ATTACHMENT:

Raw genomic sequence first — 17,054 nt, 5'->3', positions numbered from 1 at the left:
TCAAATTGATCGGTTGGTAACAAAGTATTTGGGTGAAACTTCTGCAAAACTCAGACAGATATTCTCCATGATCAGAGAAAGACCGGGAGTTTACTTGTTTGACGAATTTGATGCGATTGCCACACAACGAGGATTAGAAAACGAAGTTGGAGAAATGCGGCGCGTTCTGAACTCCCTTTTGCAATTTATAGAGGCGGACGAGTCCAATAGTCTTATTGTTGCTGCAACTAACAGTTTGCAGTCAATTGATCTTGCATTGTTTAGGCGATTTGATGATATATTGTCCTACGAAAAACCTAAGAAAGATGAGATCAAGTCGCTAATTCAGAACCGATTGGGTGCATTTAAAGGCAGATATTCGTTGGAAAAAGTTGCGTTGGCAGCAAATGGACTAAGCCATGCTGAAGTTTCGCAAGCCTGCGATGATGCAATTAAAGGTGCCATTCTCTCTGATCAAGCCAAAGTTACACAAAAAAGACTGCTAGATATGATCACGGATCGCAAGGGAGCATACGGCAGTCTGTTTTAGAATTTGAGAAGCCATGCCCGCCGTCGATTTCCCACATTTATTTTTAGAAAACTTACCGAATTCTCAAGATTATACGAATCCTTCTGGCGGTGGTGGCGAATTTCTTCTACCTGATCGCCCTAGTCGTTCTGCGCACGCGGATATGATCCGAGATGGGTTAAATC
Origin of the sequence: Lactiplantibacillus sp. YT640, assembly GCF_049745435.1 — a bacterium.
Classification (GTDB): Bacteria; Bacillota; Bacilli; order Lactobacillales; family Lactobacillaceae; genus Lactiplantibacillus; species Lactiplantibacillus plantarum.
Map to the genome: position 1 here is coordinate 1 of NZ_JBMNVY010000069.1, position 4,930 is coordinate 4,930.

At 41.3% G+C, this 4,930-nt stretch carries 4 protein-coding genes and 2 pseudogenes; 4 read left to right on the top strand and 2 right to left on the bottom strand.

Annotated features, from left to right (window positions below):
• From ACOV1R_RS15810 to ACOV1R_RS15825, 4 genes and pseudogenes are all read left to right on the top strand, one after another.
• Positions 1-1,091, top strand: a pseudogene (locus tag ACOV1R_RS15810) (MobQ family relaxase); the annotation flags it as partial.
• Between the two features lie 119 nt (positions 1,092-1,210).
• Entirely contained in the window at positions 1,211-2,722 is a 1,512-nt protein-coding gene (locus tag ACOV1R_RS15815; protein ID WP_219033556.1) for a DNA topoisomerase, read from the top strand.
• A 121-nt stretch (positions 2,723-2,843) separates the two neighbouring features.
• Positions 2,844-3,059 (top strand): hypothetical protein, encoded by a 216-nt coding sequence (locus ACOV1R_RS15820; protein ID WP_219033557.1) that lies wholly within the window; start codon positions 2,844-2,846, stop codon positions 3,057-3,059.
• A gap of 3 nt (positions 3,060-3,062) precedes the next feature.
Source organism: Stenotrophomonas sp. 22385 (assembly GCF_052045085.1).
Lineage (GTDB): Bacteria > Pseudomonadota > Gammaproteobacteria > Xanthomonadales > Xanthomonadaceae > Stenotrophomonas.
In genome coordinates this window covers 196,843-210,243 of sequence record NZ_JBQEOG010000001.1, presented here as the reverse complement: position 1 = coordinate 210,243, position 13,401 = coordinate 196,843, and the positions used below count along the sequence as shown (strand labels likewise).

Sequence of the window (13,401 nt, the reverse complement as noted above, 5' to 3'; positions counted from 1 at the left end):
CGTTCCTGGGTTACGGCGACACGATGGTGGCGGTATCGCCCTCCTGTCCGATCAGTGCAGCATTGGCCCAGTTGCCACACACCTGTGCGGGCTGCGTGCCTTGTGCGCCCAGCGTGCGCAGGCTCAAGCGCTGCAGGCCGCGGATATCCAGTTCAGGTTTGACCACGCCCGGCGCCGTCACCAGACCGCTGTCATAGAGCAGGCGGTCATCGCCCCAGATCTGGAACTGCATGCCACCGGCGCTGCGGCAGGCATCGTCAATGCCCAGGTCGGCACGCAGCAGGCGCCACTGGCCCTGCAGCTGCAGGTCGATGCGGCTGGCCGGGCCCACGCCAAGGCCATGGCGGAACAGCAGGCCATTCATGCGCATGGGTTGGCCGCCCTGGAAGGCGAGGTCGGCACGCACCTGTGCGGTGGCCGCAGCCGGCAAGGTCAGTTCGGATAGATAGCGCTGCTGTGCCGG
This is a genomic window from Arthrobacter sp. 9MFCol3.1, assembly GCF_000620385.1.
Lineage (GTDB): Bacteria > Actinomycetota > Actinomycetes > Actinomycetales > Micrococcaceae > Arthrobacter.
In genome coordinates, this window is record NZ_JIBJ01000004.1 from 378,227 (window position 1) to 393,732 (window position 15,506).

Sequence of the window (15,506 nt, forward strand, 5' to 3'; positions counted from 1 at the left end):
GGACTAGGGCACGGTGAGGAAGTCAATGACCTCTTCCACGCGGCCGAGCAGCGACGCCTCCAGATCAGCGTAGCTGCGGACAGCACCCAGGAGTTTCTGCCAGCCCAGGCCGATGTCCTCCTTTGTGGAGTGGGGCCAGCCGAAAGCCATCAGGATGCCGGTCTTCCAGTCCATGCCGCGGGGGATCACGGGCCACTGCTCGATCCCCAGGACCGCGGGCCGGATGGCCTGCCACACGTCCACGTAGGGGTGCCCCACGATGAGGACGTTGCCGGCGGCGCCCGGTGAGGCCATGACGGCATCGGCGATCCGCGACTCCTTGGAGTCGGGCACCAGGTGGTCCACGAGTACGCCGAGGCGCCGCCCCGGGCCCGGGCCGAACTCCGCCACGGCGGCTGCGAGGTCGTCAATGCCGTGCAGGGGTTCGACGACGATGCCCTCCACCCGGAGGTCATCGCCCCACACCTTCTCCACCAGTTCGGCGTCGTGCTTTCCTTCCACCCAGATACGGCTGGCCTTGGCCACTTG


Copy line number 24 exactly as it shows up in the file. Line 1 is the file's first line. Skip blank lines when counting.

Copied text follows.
GGACTAGGGCACGGTGAGGAAGTCAATGACCTCTTCCACGCGGCCGAGCAGCGACGCCTCCAGATCAGCGTAGCTGCGGACAGCACCCAGGAGTTTCTGCCAGCCCAGGCCGATGTCCTCCTTTGTGGAGTGGGGCCAGCCGAAAGCCATCAGGATGCCGGTCTTCCAGTCCATGCCGCGGGGGATCACGGGCCACTGCTCGATCCCCAGGACCGCGGGCCGGATGGCCTGCCACACGTCCACGTAGGGGTGCCCCACGATGAGGACGTTGCCGGCGGCGCCCGGTGAGGCCATGACGGCATCGGCGATCCGCGACTCCTTGGAGTCGGGCACCAGGTGGTCCACGAGTACGCCGAGGCGCCGCCCCGGGCCCGGGCCGAACTCCGCCACGGCGGCTGCGAGGTCGTCAATGCCGTGCAGGGGTTCGACGACGATGCCCTCCACCCGGAGGTCATCGCCCCACACCTTCTCCACCAGTTCGGCGTCGTGCTTTCCTTCCACCCAGATACGGCTGGCCTTGGCCACTTG